There are lots of narratives that make us feel comfortable, that reinforce the way the world works or tell us that institutions work the way they’re designed to work. While there’s nothing wrong with reading those comfortable stories – in fiction or nonfiction – I also like finding books that challenge my worldview in important ways.
In this post I wanted to write about two books – one that pushes readers to acknowledge uncomfortable narratives, and another that relies on a comfortable story in service of an uncomfortable argument.
The first book, one of the best I’m going to read this year, is Just Mercy by Bryan Stevenson.
As a young lawyer, Stevenson helped found the Equal Justice Initiative, an organization focused on providing legal support for those who need it most. Based in Monroeville, Alabama (hometown of Harper Lee, setting of To Kill a Mockingbird), many of EJI’s early cases focused on people wrongly placed on the death penalty. The book focuses strongly one of of those cases, a man named Walter McMillian wrongly accused of murder. As Stevenson shares the long, difficult journey to get Walter off of death row, he also writes movingly about cases that were not successful and about the biases and unfairness inherent in our criminal justice system.
Stevenson is a clear, persuasive, honest writer – this book really is a must read for anyone interested in issues of race, justice and the death penalty. There were several instances in this book where Stevenson moved me to tears with his stories. It’s uncomfortable to acknowledge that a system – and some of the people we task with making it fair and just – can protect people like me while truly hurting others who are not so fortunate. And the system is set up to make correcting those wrongs extremely difficult, if not impossible, without the help of organizations like EJI.
The second book I want to talk about is one that gave me more complicated feelings, Ghettoside by Jill Leovy.
The book opens with this fact: black men compose about 6 percent of our population, but are victims in almost 40 percent of homicides. In digging down to find the story behind that statistic, Leovy sets up a premise that seems contradictory to some of what Stevenson suggests. She argues that when “the criminal justice system fails to respond vigorously to violent injury and death, homicide becomes endemic.”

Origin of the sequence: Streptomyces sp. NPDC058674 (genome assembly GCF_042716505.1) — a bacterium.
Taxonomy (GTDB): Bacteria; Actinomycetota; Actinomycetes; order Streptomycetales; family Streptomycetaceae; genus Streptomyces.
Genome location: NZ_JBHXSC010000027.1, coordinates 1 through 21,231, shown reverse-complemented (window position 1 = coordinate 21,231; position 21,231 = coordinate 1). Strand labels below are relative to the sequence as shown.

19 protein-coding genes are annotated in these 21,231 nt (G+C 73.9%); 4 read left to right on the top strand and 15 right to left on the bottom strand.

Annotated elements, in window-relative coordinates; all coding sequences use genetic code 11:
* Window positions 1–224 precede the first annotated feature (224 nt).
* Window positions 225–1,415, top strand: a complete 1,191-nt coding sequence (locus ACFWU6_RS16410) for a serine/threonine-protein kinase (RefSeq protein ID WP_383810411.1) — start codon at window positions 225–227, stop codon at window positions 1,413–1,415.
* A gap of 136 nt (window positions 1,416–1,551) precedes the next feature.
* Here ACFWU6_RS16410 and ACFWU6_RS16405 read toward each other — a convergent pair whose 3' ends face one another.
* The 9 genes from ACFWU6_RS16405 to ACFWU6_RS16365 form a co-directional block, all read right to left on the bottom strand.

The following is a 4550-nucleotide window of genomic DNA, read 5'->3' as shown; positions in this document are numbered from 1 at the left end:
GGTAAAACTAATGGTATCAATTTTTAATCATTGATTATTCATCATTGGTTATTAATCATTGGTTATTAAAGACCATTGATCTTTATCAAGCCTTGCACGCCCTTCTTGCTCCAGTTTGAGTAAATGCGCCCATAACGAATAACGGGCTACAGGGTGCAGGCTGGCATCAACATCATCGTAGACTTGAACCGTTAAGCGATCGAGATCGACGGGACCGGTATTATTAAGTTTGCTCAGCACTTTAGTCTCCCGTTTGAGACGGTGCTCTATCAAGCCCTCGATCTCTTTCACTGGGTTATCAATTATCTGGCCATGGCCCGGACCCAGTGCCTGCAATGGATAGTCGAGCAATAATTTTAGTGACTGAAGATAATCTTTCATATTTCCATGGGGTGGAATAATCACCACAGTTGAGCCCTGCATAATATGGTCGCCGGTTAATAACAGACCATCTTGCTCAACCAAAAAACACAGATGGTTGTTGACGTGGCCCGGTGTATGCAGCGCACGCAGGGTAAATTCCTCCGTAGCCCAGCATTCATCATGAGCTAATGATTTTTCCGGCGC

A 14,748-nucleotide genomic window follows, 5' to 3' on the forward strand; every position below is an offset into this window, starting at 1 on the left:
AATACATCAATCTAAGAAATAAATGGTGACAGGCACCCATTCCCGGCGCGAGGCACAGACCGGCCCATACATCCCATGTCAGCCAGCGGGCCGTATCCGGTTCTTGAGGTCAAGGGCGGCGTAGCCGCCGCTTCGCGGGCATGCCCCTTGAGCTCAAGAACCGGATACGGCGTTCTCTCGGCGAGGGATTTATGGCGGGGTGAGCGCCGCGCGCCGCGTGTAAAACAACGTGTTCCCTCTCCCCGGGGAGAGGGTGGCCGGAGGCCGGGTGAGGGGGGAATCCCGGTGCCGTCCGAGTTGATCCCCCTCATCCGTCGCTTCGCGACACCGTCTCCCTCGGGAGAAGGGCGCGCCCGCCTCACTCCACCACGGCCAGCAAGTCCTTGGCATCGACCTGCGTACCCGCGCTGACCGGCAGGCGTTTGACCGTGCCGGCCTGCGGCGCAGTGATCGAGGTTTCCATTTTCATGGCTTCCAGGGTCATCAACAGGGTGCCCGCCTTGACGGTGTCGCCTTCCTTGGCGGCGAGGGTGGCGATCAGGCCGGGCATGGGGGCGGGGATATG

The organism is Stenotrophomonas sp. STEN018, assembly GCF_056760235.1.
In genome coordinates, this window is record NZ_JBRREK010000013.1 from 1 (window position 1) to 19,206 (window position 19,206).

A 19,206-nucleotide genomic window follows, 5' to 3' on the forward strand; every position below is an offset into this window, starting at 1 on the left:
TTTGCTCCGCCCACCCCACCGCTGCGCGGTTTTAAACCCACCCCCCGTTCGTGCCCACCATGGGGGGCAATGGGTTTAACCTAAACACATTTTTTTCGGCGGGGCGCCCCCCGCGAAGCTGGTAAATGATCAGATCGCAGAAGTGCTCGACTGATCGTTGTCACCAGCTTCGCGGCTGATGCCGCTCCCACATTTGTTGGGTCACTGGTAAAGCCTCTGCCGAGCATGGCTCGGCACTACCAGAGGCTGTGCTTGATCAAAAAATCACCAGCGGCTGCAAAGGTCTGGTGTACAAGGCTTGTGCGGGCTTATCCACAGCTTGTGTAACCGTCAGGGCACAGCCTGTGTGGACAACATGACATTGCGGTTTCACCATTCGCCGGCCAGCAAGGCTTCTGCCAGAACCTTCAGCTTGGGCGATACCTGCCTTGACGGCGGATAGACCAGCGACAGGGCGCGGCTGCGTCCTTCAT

In addition to being overly prosecuted for minor crimes, black men in Los Angeles are further punished by the system because the system doesn’t work hard enough to solve their murders and prosecute their killers. That’s an intriguing premise that, on the whole, I think Leovy successfully manages to support. And Ghettoside is a truly engaging read – the reporting that went into this book is incredible, and Leovy is a gifted storyteller.
But I also worry that the story is engaging because it centers on a narrative that’s comfortable – heroic detectives with above average talent who work harder than everyone else to solve cases. The case of the story is the murder of a young black man who also happens to be a police officer’s son. He’s unquestionably a good kid and, by virtue of his family, a person whose murder is going to be investigated to the full extent possible. Leovy uses the case to show what it takes to solve “ghettoside” murders that many consider unsolvable, but on the whole it’s a fairly traditional, comfortable, true crime narrative.
The uncomfortable narrative – the reasons other police officers don’t take ghettoside murders seriously and the biases they bring to policing neighborhoods – feels glossed over. Instead of interrogating deeply the reasons that policing as a whole isn’t done well, Leovy seems to give a lot of the officers and detectives a pass while holding up the work of a few. That’s not the full story, and not the story that is going to make readers think more deeply. I liked reading the book, but I didn’t feel challenged by where it ultimately went.
If you’re curious for more thoughts on Ghettoside, I highly encourage you to check out this post from Shannon at River City Reading. She looks Ghettoside in relation to another big book on race and justice, Between the World and Me by Ta-Nehisi Coates, pulling out some similar problematic aspects of how the narrative is structured. The comments are particularly great as well, so make sure you head over there.
Whew, that post got long and was probably a little rambly. I’d love to hear your thoughts on comfortable versus uncomfortable narratives, and about books you’ve read that challenge ideas about race and justice.